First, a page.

$8 million sex abuse judgment
Judge rules against Merill Lynch vice president in civil suit brought by daughter
By Jay Reeves
Associated Press Writer
BIRMINGHAM — A judge ordered a prominent Alabama businessman to pay $8 million to his daughter, who claimed he subjected her to three decades of sexual abuse that began when she was a preschooler and included a rape the night she was crowned homecoming queen at her high school.
Circuit Judge Helen Shores Lee ruled against Fred M. Blackmon of Montgomery, a vice president with Merrill Lynch & Co., in a civil lawsuit filed by Louise Plott, who also claimed to be the victim of horrific emotional torture along with physical assaults that began when she was 5 and continued through recent years.
Plott had asked for a judgment of $32 million.
An attorney for Blackmon said Thursday his client was considering options for challenging the verdict, including an appeal. Blackmon had testified his daughter's case against him was "an absolute lie," and his lawyers argued that her claims — which include a murder in her own home — were both too outlandish for belief and not supported by corroborating evidence.
"We're disappointed with the order. Our client has always denied wrongdoing," said defense lawyer Allen Hammer.
Attorneys for Plott, 35, said she felt vindicated by the judge's decision, released Nov. 6 but not previously reported.
"Louise showed great determination throughout this case. She overcame incredible obstacles just to publicly confront her abuser," said a statement by her attorneys, James L. North and J. Timothy Francis.
Blackmon testified during the trial that he no longer loved Plott because of what he said were false allegations. He said he quit giving Plott an $8,000-a-month "allowance" after she contacted attorneys in January 2006 about a lawsuit.
Helping victims of incest
The Associated Press's policy is not to name alleged victims of sexual abuse in most cases, but Plott told the AP in an interview Thursday that she hopes to help other victims of incest by letting her story be told publicly.
"I think there's an amazing misunderstanding that this does not go on, but it does," said Plott. She filed suit using the name Louise Parker, but has since remarried and adopted her husband's last name, Plott.
Lee heard 28 witnesses during a trial that was held without a jury in August. In her ruling, the judge said four therapists testified that Plott had symptoms that are common among victims of childhood sexual abuse, and that two experts who testified for Blackmon couldn't say whether Plott had been abused.
In a sworn statement, Plott recounted decades of abuse she said began in her bedroom of the family's home in Montgomery, where the Blackmons lived on one of the most exclusive streets in town.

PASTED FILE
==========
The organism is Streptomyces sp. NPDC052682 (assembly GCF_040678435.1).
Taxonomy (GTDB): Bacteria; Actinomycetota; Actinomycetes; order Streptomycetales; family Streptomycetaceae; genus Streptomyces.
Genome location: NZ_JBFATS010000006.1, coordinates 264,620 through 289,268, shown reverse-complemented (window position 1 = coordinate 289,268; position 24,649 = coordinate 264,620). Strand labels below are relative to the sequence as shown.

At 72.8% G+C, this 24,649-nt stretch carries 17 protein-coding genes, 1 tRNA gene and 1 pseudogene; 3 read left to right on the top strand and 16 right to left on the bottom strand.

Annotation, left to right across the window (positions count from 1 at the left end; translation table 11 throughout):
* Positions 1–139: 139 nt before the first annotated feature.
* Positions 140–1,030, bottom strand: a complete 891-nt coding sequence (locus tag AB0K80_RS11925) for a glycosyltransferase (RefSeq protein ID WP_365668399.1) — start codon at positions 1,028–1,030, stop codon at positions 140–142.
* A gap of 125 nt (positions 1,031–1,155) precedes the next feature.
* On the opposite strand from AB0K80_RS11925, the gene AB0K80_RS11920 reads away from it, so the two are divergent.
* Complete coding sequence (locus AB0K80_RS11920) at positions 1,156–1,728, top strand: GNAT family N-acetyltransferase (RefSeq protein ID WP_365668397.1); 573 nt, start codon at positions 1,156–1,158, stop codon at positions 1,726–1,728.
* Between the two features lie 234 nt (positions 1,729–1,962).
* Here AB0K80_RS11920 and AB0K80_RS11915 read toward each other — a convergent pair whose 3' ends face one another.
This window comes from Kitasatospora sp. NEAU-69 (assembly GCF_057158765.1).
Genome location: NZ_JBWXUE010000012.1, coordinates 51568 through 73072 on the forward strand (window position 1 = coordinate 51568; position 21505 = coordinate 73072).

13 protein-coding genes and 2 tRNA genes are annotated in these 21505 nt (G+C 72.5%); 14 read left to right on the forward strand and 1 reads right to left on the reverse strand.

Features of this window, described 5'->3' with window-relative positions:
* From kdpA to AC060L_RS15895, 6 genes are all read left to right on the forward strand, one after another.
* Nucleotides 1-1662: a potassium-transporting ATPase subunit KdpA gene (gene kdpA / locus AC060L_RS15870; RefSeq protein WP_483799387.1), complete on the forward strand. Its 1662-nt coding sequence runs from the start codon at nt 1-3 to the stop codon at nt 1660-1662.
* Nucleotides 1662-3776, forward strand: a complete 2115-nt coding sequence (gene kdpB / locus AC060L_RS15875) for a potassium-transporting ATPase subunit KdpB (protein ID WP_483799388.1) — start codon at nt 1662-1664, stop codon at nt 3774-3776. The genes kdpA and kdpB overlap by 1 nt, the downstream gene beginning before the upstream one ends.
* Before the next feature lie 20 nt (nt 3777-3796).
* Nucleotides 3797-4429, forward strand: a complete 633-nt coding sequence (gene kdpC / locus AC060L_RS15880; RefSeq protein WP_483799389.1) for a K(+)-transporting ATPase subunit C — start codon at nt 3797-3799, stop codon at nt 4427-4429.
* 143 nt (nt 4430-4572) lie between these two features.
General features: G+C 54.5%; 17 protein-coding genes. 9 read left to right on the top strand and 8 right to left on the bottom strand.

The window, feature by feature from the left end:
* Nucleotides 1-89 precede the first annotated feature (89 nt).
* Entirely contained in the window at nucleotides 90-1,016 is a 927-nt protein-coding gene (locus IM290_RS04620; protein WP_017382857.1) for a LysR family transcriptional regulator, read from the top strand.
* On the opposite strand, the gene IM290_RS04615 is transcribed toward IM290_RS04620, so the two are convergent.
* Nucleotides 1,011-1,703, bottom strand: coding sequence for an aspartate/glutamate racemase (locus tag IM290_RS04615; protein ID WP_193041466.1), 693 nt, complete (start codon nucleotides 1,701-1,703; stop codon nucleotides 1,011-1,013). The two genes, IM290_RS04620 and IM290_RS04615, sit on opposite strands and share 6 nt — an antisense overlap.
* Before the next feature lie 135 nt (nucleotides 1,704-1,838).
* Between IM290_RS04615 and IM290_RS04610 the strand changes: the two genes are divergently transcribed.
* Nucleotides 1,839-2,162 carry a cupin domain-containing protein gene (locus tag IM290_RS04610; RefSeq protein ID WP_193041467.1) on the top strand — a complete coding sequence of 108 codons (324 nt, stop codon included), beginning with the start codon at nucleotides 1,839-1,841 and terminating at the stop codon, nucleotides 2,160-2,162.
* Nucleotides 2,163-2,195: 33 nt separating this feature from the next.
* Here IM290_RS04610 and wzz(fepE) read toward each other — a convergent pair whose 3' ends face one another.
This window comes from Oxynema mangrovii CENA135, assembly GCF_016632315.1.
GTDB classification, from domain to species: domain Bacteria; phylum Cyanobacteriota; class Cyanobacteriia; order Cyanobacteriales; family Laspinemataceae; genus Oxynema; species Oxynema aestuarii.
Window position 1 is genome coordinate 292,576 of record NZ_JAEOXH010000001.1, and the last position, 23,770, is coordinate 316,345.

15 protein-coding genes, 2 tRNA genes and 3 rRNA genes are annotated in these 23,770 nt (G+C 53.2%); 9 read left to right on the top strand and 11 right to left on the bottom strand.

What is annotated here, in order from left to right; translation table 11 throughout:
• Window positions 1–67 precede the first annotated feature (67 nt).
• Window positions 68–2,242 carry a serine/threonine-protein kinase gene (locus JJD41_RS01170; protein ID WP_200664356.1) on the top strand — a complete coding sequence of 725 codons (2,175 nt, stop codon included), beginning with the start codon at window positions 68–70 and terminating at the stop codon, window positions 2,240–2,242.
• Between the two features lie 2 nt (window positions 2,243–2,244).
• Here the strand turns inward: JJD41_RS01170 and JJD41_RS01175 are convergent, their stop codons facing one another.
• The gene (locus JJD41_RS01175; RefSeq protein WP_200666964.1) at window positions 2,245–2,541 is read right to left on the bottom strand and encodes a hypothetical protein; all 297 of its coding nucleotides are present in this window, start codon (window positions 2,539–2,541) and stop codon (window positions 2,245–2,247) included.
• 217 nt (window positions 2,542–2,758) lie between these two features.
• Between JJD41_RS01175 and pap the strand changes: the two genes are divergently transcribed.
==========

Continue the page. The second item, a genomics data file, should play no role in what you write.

"I remember my father fondling me at night when he put me to bed," she said. "He often said that this was our secret, that he loved me, and he loved making me feel good."
Plott claimed Blackmon raped her the night she was named homecoming queen at The Montgomery Academy as a teenager and again the night before her first wedding. She recounted numerous other assaults, claiming she never reported any of the attacks for fear her father would harm her or, later, her three children.
Documents filed by the defense show Plott's mother, Bess Blackmon, and four siblings denied during testimony that they saw signs of abuse, but one of her sisters also described the allegations as "complicated." Plott claimed two of her brothers were forced as children to join in the sexual assaults by their father, an allegation both brothers denied.
Blackmon's attorneys argued unsuccessfully that many of Plott's claims were too wild to believe, including her allegations that Blackmon repeatedly took her to orgies at a hotel as a young girl and lined up cohorts to rape her as many as three times.
Plott also claimed her father once mailed her a dismembered thumb and a fetus, and that she was forced to participate in the stabbing death of a young man who was brought to her home by her father and another, unidentified man.
Plott's attorneys acknowledged that some of her stories were "bizarre," but they argued that evidence showed some embellishments could be linked to mental problems from decades of abuse by Blackmon.
Blackmon is a one-time University of Alabama golfer who has received recognition for donating money to Crimson Tide athletics. He has served on church boards and is listed as president of a family foundation that has more than $1.2 million in assets and has given tens of thousands to charity.
While most of the alleged rapes and abuse occurred in Montgomery, where Plott grew up, she filed suit last year in Jefferson County, where she lives and where some of the alleged assaults occurred.
Copyright 2005 Associated Press. All rights reserved. This material may not be published, broadcast, rewritten or redistributed.
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